Wonder Women: A perceptive take on pregnancy pleasures, pressures, and pain

Wonder Women
A collage of Wonder Women posters. Photos: Instagram/@anjalimenonfilms

Not every expecting mother has the luxury to take a two-week break to attend a pre-natal course that teaches breathing techniques, forms support groups, infuses confidence to embrace parenthood, make even your partner understand the journey ahead… and the like.

But, it’s possible that the film 'Wonder Women' might make those who want babies wish they too could access such platforms more easily. After all, as it's often said, parenthood is a lifetime job that you can’t quit, you get into it with no training whatsoever and it has people’s lives at stake!

In 'Wonder Women', you meet a handful of expectant ladies joining a class that teaches them how to handle their minds, bodies, and more, before, during, and after childbirth, preparing them to embrace parenthood.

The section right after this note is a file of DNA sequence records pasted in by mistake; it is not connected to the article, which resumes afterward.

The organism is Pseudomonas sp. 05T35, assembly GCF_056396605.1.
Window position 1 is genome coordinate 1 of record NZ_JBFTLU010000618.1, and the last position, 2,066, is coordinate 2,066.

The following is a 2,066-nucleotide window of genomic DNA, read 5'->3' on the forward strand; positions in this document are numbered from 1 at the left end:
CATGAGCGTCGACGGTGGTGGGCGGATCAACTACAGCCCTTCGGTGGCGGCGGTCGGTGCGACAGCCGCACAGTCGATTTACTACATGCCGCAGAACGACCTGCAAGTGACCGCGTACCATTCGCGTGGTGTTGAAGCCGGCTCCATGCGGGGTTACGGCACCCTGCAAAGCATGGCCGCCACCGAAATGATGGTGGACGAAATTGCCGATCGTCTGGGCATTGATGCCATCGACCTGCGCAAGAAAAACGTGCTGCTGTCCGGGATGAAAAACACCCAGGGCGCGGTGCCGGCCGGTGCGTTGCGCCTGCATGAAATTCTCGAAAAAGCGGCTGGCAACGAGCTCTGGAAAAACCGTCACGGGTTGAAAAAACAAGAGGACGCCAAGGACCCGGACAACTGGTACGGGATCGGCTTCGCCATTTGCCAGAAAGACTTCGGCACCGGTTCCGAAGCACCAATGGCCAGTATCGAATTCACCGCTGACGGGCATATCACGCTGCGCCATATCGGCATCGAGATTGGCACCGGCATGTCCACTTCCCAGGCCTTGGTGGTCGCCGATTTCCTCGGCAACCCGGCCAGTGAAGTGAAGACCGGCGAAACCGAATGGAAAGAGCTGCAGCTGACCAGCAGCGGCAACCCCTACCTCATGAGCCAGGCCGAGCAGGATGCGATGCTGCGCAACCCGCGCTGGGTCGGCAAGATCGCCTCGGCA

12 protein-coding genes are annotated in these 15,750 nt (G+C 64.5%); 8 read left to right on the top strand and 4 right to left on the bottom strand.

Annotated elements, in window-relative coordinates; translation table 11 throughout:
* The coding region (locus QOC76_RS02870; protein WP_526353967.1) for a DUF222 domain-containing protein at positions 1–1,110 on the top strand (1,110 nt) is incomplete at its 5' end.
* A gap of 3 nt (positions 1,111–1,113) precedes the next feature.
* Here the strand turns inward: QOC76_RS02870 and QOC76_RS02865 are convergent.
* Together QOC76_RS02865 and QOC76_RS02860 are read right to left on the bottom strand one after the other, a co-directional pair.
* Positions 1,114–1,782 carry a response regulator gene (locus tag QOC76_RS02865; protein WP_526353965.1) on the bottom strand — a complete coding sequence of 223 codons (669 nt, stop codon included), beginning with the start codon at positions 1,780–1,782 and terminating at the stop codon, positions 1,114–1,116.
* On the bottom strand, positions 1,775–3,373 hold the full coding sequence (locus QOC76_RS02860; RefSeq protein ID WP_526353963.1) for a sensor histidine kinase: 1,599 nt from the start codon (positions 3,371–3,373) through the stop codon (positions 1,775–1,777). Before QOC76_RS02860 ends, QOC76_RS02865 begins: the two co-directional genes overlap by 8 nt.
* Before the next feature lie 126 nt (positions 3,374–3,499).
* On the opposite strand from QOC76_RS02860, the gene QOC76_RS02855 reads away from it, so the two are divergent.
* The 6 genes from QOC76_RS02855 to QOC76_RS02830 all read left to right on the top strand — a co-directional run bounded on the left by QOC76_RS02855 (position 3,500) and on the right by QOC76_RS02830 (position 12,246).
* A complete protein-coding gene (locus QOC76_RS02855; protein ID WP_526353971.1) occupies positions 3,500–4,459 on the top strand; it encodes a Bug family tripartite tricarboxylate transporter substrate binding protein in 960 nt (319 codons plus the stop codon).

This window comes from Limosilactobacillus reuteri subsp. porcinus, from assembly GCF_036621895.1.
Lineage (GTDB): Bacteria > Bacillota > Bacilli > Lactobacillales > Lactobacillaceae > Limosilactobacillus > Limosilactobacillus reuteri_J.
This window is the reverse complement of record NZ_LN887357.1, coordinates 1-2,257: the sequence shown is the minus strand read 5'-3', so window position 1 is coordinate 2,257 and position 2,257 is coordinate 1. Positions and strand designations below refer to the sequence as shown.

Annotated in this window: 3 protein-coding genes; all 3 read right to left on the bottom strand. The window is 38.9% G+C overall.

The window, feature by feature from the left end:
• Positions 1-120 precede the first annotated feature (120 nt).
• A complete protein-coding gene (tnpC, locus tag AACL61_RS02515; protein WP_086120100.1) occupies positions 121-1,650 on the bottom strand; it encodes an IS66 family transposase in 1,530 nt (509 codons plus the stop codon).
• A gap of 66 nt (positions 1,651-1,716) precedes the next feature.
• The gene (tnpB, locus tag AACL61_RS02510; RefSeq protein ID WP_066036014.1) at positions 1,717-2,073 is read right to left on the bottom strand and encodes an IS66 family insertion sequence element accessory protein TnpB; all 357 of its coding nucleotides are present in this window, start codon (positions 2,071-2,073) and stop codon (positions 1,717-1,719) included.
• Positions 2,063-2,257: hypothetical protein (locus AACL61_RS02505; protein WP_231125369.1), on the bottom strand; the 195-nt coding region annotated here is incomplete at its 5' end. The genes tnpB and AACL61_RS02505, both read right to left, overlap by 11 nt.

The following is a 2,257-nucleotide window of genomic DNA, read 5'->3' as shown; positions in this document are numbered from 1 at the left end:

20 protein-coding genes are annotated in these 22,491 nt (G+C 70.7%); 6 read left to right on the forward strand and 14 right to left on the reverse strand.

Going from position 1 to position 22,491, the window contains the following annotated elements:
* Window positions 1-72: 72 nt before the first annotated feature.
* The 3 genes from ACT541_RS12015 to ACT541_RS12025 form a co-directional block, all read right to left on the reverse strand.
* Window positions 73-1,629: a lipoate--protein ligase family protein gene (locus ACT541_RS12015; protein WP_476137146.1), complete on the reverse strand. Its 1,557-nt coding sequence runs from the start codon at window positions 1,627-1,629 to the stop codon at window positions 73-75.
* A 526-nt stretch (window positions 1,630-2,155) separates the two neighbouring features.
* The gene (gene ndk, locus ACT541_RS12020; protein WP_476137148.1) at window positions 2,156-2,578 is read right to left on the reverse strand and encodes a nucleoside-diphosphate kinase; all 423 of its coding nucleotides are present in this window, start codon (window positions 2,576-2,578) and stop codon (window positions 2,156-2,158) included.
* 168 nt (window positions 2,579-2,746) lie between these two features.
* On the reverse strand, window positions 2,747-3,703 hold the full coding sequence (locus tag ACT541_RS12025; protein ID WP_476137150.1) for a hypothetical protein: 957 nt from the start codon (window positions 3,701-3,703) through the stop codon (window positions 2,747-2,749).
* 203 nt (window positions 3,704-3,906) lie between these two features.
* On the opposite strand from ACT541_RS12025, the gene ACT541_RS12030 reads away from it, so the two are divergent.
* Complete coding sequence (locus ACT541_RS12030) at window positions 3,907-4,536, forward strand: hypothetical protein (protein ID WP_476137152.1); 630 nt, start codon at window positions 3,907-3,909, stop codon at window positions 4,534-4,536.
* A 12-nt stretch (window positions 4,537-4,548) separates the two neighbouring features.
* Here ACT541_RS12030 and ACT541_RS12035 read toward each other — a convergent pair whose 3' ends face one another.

The Anjali Menon film has many moments that educate and yet remain emotional about the journey towards childbirth and the parallel lives women have to live with their daily struggles. It shows how partners too sometimes struggle to bond with the newfound ‘parent’ status, be at peace with irritable hormones, or how most people hardly know much about women’s rights inside the labour rooms or even about interesting birthing positions. The film offers many such interesting takeaways wrapped in its overall warmth and sweetness.

The many established performers in it including Parvathi Thiruvothu, Nithya Menen and Padmapriya played their characters with ease and so did the other artistes.

Wonder Women
A scene from the movie Wonder Women. Photo taken from poster: Instagram/@anjalimenonfilms

There are points when the film, probably unintentionally, puts pregnancy and motherhood on a pedestal – starting with the name itself. In a society that frowns upon women who don’t want or don’t have kids, terming pregnant women ‘superheroes or wonder women’ and the like can come across as silly or uncalled for at certain junctures. Then again, it’s not that tough to defend the usage with the contexts in the film, if need be.

Those planning to have babies or have a perennial baby fever may find the film an interesting watch and the rest of the world, if keen to check it out, may go for it with an open mind. The film is streaming on SonyLIV.

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